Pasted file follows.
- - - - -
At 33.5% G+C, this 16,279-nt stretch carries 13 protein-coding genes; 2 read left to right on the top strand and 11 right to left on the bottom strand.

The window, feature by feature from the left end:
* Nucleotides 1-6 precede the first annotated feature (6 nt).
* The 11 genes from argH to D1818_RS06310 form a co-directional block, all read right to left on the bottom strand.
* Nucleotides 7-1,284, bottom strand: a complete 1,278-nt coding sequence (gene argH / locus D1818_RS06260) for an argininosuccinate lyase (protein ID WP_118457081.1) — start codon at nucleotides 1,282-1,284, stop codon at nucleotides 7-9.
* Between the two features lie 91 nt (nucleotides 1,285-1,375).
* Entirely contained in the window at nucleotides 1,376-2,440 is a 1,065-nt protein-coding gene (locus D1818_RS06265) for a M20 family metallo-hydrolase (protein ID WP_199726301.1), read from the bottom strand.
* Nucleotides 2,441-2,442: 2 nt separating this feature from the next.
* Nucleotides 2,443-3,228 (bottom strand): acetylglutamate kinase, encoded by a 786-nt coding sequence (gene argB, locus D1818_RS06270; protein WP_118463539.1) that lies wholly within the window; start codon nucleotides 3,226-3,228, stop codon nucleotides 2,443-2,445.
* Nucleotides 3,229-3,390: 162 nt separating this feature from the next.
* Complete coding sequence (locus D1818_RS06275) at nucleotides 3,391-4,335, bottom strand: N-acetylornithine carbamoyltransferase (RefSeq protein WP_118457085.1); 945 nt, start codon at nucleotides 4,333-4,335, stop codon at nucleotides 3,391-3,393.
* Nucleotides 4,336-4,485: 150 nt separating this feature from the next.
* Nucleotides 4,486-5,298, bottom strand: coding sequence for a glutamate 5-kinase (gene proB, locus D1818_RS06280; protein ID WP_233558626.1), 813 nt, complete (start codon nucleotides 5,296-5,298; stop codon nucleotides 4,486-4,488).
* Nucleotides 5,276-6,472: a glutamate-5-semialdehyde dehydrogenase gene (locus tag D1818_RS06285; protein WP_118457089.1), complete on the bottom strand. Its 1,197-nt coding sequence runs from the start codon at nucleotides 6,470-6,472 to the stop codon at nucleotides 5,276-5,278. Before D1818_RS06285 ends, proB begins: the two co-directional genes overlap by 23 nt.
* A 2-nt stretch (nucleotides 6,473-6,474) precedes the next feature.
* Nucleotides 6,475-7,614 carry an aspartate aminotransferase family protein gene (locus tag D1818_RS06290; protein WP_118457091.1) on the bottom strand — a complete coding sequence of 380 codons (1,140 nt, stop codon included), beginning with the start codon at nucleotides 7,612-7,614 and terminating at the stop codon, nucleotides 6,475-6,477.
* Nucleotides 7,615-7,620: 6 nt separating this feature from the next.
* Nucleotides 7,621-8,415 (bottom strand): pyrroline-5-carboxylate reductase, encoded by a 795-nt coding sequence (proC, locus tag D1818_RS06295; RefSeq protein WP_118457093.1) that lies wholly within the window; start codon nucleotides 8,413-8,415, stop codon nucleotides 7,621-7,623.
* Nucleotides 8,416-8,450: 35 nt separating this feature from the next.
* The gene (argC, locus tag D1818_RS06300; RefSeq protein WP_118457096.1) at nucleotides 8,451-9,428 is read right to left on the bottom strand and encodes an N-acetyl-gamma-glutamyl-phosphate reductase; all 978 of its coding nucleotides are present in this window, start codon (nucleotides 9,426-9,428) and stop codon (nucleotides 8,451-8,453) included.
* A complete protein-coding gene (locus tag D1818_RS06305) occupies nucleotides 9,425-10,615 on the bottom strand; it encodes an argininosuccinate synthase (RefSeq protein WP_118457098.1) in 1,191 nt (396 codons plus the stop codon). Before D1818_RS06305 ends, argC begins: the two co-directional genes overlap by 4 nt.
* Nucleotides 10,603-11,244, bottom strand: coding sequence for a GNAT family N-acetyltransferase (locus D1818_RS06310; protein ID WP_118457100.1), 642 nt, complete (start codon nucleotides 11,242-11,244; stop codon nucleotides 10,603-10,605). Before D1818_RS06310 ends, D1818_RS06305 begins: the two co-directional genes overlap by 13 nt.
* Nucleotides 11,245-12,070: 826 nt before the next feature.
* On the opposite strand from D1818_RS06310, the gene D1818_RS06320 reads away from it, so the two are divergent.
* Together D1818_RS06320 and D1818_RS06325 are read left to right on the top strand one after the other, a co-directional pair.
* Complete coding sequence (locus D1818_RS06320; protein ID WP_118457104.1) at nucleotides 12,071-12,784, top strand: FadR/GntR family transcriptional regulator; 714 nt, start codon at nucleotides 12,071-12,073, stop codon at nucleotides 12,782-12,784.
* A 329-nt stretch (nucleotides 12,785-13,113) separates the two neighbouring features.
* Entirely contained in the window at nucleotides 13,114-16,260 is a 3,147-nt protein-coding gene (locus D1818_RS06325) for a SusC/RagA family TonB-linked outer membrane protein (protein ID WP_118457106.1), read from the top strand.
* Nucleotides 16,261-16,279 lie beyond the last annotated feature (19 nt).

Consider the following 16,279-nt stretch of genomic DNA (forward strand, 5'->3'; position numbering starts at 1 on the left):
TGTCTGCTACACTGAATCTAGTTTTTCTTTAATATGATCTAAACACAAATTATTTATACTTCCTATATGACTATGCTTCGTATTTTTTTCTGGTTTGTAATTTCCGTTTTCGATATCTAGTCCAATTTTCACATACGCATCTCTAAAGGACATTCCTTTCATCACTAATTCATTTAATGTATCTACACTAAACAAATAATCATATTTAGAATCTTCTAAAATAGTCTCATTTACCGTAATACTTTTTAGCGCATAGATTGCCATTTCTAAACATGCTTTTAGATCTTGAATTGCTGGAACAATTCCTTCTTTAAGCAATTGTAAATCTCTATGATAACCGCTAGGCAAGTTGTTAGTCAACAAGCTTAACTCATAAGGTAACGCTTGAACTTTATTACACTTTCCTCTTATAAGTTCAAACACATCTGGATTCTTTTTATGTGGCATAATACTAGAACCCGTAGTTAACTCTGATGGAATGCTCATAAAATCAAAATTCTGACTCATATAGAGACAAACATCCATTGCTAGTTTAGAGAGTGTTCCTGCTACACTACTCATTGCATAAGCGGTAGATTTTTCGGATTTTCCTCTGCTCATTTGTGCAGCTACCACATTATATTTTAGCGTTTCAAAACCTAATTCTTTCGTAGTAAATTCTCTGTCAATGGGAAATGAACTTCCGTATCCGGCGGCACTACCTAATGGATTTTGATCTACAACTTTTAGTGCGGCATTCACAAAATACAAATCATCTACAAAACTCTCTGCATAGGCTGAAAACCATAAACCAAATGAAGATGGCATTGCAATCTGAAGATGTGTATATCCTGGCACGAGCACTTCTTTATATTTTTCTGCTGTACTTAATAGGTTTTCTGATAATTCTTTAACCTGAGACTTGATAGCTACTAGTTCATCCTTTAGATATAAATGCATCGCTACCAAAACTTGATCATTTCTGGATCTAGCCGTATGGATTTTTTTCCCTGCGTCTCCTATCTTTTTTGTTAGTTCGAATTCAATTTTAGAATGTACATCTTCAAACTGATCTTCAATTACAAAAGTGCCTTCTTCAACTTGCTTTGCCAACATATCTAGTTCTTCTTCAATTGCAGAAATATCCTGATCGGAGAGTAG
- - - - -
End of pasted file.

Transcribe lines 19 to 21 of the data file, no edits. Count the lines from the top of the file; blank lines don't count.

* Nucleotides 8,416-8,450: 35 nt separating this feature from the next.
* The gene (argC, locus tag D1818_RS06300; RefSeq protein WP_118457096.1) at nucleotides 8,451-9,428 is read right to left on the bottom strand and encodes an N-acetyl-gamma-glutamyl-phosphate reductase; all 978 of its coding nucleotides are present in this window, start codon (nucleotides 9,426-9,428) and stop codon (nucleotides 8,451-8,453) included.
* A complete protein-coding gene (locus tag D1818_RS06305) occupies nucleotides 9,425-10,615 on the bottom strand; it encodes an argininosuccinate synthase (RefSeq protein WP_118457098.1) in 1,191 nt (396 codons plus the stop codon). Before D1818_RS06305 ends, argC begins: the two co-directional genes overlap by 4 nt.